Artist Moro takes shot at creating Celtic starSculpting helps former Windjammer athletic standout through 'struggles'
Rockport — Jon Moro has had a lifelong passion for sports, including playing and coaching. And now some of his most impressive and creative athletic visions come through in his artwork, namely wooden, life-size sculptures of professional sports figures.
In recent years, the 32-year-old Rockport resident, a former Camden-Rockport High School three-sport standout and multi-time Courier-Gazette athlete of the year, has developed his passion for art, especially sculpting.
His first life-size sculpture was of former Boston Red Sox shortstop Nomar Garciaparra. More recently, Moro has sculpted another New England sports icon, namely the "Big Ticket" or "KG," Boston Celtics forward/center Kevin Garnett.
Moro's latest wooden sculpture shows Garnett's upper torso, with his arms outstretched, and his eyes closed in deep contemplation. The latest sculpture can be found in the front window of Leslie Curtis Designs on Bayview Street in downtown Camden.
Moro, who still plays basketball and baseball (he also is an assistant coach for the Camden Hills Regional High School varsity baseball team and coaches basketball for the Penobscot Bay YMCA fifth- and sixth-grade level), has found a way to express himself through a combination of sports and art.
KG is Moro's second attempt at life-size sculpting, following the Garciaparra sculpture, which was purchased by Coastal Opportunities and housed in the "Olive Coates" building.
About 10 years ago, while taking a break from college, Moro started creating things out of wood in the barn at his home in Rockport. "Something really clicked internally at that point," he said. "That Christmas my dad got me a Dremel tool, which is perhaps the best Christmas gift I ever got (second only to the He-Man play set). My first attempts [at sculpting] took many months and were fairly rough, but I got a real satisfaction out of doing [the eight-inch tall figures]. The next step was to actually take an art class, which I did through the local adult education. All the while I just kept doing it, and there was one other thing that was consistent ... I loved portraying sports figures."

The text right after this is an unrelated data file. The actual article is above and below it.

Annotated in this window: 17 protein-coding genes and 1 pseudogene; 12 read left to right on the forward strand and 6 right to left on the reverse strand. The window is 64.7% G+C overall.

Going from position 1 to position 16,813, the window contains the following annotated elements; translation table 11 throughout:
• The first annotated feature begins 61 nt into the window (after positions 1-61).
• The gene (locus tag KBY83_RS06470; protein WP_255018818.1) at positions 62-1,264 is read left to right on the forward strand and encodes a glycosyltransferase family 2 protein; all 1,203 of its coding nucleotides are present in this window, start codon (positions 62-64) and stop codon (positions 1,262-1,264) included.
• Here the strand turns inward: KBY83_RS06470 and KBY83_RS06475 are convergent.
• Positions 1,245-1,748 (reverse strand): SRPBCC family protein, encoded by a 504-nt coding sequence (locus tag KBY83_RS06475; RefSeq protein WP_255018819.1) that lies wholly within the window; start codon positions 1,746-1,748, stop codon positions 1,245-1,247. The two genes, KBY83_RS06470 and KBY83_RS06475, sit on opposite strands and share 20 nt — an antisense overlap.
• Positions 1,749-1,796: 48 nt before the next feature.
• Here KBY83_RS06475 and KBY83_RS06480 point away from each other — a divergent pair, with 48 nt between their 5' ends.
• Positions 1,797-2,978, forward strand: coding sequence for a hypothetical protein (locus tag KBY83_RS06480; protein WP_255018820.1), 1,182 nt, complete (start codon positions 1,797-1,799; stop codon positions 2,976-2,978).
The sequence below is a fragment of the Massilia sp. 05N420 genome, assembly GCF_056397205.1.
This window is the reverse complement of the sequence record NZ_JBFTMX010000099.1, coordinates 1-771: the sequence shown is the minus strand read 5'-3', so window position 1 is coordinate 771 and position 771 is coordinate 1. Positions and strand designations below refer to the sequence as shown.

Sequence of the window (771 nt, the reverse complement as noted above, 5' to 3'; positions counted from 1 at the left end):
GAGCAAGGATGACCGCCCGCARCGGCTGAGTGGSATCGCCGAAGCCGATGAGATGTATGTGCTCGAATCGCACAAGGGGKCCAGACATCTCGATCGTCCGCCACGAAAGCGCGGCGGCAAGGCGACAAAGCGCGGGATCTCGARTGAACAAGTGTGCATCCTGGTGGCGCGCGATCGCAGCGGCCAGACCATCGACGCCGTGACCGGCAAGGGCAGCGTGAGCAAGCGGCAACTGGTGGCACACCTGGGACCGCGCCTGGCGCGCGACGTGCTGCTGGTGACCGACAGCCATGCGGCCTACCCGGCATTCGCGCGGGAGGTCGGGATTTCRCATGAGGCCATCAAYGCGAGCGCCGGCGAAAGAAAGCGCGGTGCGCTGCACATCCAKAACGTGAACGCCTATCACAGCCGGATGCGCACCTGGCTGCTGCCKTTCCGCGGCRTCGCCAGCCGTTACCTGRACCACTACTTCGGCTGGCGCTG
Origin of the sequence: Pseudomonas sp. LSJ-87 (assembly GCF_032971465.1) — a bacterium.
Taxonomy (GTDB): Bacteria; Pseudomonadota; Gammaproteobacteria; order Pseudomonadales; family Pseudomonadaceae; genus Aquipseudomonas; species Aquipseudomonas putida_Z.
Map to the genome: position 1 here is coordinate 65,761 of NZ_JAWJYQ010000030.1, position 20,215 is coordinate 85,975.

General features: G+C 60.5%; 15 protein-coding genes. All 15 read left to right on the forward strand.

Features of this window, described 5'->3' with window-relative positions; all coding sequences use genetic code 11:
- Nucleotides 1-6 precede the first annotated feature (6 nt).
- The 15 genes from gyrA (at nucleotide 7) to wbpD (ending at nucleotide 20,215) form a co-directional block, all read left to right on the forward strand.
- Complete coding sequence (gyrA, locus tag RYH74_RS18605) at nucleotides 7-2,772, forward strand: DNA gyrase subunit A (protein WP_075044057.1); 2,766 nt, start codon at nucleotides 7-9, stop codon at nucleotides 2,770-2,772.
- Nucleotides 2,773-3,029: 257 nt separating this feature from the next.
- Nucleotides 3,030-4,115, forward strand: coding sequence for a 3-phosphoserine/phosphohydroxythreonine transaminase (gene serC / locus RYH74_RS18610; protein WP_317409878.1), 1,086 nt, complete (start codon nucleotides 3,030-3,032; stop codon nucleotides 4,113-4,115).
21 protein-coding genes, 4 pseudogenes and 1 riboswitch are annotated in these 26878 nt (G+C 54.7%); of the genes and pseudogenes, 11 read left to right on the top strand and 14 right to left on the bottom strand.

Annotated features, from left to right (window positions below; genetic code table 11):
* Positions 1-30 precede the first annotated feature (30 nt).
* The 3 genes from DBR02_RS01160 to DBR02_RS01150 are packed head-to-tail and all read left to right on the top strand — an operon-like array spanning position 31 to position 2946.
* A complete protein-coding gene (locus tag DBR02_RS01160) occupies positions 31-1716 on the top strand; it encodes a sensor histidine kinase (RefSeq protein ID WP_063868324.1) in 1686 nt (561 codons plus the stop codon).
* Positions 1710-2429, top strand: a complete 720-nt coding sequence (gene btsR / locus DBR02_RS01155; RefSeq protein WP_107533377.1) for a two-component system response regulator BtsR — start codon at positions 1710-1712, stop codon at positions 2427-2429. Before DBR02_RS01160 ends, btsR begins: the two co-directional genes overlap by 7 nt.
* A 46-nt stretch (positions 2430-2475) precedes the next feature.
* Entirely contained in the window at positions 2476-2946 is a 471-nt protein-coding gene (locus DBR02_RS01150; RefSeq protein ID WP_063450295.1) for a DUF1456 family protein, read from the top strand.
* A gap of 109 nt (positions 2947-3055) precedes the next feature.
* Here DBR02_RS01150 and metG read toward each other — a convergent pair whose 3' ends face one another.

Thus began Moro's artistic journey. Art, especially sculpting, became an outlet, a sort of therapy for Moro.
"Throughout this time my life was somewhat tumultuous, I was really having some struggles, and the art was a great outlet," he said. "It provided me with a place to pour out my feelings. So things progressed, I eventually went back to school, but this time for art. I graduated last spring from the University of Maine in Augusta, and at that time finished the Nomar sculpture.
"To date, I have about 50 small figures under my belt. All of that repetition and experience gave me the patience and confidence to try something larger. So about February of this year I got the urge to try a basketball figure. I wanted something impressive. I casually brainstormed for a few weeks, and decided on KG. He has a wonderfully unique facial structure, but he also has an incredible spirit.
"At this time the Celts were jockeying for a playoff spot, and this provided a unique situation for me. I was creating this huge piece, often times with the Celtics playing in the background, and feeling the excitement, experiencing the flow of the game, and literally pouring that passion into the wood. I didn't have to summon the desire to keep on plugging at this thing, I just had to turn on the NBA on ABC on Sunday and I was ready to go at it."